LMPD :: Louisville Metro Police Department

Officer Loses Leg But Not Courage To Overcome


If a police officer loses a leg in an accident, it pretty much means losing his job. In fact, city officials know of only three officers in the country who have returned to work after having a leg amputated -- well, make that four now. Scott Reynolds brings us the story of the amazing comeback of Louisville Metro Police Officer Kevin Trees.

When you see a police helicopter in action, you might think it has something to do with traffic or a crime. But regardless of the situation, with Officer Trees at the controls, it's all about courage.

Trees lost control of his motorcycle three years ago, and nearly lost his life. Even LMPD Chief Robert White police believed Trees would never be back on duty again. "If I was a gambling man, I would have given him a thousand-to-one odds that it wasn't going to happen."

The near tragedy happened just three weeks after Trees received the Louisville Officer of the Year award in 2003. His right leg was severely injured, and after a two-and-a-half year battle and 33 surgeries, doctors finally had to amputate.

But Trees wasn't satisfied with a desk job, so he decided to fight to return to active duty outside the confines of the police station. He hopes his determination sets an example for his kids as well as other people with similar leg injuries -- like soldiers returning from battle in Iraq.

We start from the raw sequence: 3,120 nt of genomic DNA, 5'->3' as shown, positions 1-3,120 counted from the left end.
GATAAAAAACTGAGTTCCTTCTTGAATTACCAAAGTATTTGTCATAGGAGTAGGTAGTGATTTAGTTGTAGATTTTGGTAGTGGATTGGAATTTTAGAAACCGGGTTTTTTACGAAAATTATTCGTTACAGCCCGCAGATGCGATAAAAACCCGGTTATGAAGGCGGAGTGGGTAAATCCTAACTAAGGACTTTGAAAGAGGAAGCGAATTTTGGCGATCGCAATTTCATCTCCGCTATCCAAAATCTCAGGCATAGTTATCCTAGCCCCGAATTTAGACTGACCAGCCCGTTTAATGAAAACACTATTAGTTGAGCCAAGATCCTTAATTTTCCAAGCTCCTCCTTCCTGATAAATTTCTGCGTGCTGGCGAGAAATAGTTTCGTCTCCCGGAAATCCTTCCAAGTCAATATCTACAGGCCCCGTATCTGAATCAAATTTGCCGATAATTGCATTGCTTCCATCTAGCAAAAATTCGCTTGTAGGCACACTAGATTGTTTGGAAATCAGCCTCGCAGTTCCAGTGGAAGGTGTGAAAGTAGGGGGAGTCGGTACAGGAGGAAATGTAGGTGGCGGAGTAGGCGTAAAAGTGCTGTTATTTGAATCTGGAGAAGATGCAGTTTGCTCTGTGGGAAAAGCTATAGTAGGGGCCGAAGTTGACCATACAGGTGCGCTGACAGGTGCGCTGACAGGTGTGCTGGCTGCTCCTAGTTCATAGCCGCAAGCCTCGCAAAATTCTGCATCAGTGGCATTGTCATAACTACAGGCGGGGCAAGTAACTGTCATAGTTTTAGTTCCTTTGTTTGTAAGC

So Trees shunned walkers and crutches, and endured sleepless nights in agonizing pain. "If my purpose for being on this Earth nowise to lose a leg and inspire other people, then so be it. I'm completely satisfied with that."

Now, he uses karate to help give him the confidence to handle any situation an officer might encounter, training with fellow officer and 20-year expert in karate, Major Bill Weedman.

"This man's got two good legs, Weedman said. "The only difference is he can take one of them off."

Chief White says "he's probably back in as good of shape as 80 percent of the police officers. And he's not satisfied with that. I don't know if I've met an individual that was just so determined to get to a certain place in life. And Kevin never gave up."

So the next time you see a Louisville police chopper, just remember, the pilot could be Kevin Trees, an officer who doesn't see himself living with a disability -- he's living out his dreams. "I feel like I'm the luckiest guy in the world," Trees said. "And I don't take anything for granted."

Officer Trees didn't surprise everyone. His good friend Major Weedman says he knew about Trees' perseverance and dedication, and correctly predicted he'd be back to work at Churchill Downs for the Derby.

He's expected to be flying solo for LMPD sometime this summer.